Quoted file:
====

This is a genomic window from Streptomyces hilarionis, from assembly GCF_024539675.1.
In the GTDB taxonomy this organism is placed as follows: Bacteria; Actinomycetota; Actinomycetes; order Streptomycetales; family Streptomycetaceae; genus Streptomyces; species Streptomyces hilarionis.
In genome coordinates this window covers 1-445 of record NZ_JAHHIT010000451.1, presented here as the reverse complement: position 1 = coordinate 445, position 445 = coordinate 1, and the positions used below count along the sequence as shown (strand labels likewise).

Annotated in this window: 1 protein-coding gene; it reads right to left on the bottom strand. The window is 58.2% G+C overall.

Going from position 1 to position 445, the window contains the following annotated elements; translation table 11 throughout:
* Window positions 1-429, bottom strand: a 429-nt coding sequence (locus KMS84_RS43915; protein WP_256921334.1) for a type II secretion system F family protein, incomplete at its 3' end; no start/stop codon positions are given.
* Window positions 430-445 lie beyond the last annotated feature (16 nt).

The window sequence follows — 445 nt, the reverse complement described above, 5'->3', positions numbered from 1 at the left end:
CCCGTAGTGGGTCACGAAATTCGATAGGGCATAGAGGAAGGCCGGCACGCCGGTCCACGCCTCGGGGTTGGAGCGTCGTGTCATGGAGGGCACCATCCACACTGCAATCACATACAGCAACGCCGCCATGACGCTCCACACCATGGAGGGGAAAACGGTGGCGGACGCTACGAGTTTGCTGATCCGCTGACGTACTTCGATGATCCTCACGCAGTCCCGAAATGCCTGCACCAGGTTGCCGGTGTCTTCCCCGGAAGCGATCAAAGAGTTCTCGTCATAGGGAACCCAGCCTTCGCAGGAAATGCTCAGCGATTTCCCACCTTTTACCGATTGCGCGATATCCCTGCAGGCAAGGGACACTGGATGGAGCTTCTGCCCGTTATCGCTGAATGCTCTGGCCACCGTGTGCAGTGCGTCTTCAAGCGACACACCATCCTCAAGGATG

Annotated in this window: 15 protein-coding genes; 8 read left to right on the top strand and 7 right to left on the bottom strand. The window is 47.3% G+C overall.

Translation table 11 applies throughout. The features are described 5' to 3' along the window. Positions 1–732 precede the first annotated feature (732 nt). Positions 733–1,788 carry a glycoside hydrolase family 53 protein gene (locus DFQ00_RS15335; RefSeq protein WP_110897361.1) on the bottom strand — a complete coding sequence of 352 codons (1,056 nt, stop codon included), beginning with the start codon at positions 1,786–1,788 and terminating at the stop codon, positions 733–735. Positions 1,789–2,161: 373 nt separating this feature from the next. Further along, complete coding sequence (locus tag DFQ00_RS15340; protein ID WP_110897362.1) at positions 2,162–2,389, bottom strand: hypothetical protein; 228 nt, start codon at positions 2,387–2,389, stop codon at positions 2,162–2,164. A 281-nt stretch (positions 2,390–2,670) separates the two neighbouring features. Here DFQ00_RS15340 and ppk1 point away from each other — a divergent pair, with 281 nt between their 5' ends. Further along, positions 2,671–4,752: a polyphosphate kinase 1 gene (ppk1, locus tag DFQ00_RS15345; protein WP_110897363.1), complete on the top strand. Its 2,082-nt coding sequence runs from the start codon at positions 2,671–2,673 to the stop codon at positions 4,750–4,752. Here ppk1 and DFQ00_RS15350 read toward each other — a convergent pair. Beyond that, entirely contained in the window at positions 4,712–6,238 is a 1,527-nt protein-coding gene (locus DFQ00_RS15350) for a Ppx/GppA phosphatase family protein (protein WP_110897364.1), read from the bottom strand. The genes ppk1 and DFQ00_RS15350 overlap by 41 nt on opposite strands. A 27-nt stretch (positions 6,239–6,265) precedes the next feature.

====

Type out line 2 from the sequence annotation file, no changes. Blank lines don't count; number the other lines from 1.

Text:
In the GTDB taxonomy this organism is placed as follows: Bacteria; Actinomycetota; Actinomycetes; order Streptomycetales; family Streptomycetaceae; genus Streptomyces; species Streptomyces hilarionis.